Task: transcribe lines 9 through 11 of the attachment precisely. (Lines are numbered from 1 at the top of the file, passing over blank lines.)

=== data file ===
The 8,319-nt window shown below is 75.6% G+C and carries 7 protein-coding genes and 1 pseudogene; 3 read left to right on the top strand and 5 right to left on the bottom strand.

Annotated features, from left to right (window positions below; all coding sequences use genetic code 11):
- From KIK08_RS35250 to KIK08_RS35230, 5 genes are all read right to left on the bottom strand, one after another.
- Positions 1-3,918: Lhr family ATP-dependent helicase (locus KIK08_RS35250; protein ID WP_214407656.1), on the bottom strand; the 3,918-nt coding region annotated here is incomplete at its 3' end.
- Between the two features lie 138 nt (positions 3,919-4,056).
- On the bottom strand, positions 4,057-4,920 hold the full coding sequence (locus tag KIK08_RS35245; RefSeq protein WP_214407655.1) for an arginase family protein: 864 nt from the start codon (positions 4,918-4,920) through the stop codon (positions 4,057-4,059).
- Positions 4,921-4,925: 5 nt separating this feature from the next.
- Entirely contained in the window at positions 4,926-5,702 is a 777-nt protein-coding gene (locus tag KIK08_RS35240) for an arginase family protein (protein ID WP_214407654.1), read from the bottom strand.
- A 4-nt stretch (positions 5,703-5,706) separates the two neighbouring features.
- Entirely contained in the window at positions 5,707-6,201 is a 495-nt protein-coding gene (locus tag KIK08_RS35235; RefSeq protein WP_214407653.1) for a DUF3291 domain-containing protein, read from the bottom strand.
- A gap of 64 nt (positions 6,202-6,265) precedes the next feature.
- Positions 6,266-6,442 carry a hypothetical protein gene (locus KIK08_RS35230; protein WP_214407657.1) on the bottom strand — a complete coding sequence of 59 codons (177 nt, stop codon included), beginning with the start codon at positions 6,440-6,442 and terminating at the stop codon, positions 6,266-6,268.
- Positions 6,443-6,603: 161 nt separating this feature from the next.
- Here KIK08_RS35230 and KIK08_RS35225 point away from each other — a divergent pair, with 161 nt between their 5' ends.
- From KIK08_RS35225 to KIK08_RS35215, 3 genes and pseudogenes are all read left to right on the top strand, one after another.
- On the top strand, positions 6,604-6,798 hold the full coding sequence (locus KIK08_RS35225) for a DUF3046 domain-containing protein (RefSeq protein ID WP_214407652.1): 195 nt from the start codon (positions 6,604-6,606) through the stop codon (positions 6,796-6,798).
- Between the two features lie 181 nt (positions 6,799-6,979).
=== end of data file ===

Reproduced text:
- A 4-nt stretch (positions 5,703-5,706) separates the two neighbouring features.
- Entirely contained in the window at positions 5,707-6,201 is a 495-nt protein-coding gene (locus tag KIK08_RS35235; RefSeq protein WP_214407653.1) for a DUF3291 domain-containing protein, read from the bottom strand.
- A gap of 64 nt (positions 6,202-6,265) precedes the next feature.